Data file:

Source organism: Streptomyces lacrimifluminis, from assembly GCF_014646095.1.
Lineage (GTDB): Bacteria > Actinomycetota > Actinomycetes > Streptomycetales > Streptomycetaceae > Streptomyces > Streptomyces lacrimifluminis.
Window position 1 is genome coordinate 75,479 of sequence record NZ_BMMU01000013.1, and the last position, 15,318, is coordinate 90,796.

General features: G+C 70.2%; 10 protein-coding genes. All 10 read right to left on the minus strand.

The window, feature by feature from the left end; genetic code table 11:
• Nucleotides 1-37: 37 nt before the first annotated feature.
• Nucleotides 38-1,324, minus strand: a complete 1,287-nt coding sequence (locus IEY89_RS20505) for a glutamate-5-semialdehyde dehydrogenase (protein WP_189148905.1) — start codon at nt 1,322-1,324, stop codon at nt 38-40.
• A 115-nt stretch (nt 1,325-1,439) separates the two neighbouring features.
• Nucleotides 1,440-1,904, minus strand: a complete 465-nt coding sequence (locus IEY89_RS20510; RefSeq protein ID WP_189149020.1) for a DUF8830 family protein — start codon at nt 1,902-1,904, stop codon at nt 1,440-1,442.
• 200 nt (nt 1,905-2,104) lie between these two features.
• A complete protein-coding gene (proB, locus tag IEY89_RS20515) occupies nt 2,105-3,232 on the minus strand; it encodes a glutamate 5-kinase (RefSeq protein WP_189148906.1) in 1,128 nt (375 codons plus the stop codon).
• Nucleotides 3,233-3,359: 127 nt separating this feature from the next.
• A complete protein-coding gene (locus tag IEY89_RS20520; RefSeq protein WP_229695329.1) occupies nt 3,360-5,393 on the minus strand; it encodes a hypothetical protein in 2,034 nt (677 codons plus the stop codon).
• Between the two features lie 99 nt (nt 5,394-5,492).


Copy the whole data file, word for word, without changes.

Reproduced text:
Source organism: Streptomyces lacrimifluminis, from assembly GCF_014646095.1.
Lineage (GTDB): Bacteria > Actinomycetota > Actinomycetes > Streptomycetales > Streptomycetaceae > Streptomyces > Streptomyces lacrimifluminis.
Window position 1 is genome coordinate 75,479 of sequence record NZ_BMMU01000013.1, and the last position, 15,318, is coordinate 90,796.

General features: G+C 70.2%; 10 protein-coding genes. All 10 read right to left on the minus strand.

The window, feature by feature from the left end; genetic code table 11:
• Nucleotides 1-37: 37 nt before the first annotated feature.
• Nucleotides 38-1,324, minus strand: a complete 1,287-nt coding sequence (locus IEY89_RS20505) for a glutamate-5-semialdehyde dehydrogenase (protein WP_189148905.1) — start codon at nt 1,322-1,324, stop codon at nt 38-40.
• A 115-nt stretch (nt 1,325-1,439) separates the two neighbouring features.
• Nucleotides 1,440-1,904, minus strand: a complete 465-nt coding sequence (locus IEY89_RS20510; RefSeq protein ID WP_189149020.1) for a DUF8830 family protein — start codon at nt 1,902-1,904, stop codon at nt 1,440-1,442.
• 200 nt (nt 1,905-2,104) lie between these two features.
• A complete protein-coding gene (proB, locus tag IEY89_RS20515) occupies nt 2,105-3,232 on the minus strand; it encodes a glutamate 5-kinase (RefSeq protein WP_189148906.1) in 1,128 nt (375 codons plus the stop codon).
• Nucleotides 3,233-3,359: 127 nt separating this feature from the next.
• A complete protein-coding gene (locus tag IEY89_RS20520; RefSeq protein WP_229695329.1) occupies nt 3,360-5,393 on the minus strand; it encodes a hypothetical protein in 2,034 nt (677 codons plus the stop codon).
• Between the two features lie 99 nt (nt 5,394-5,492).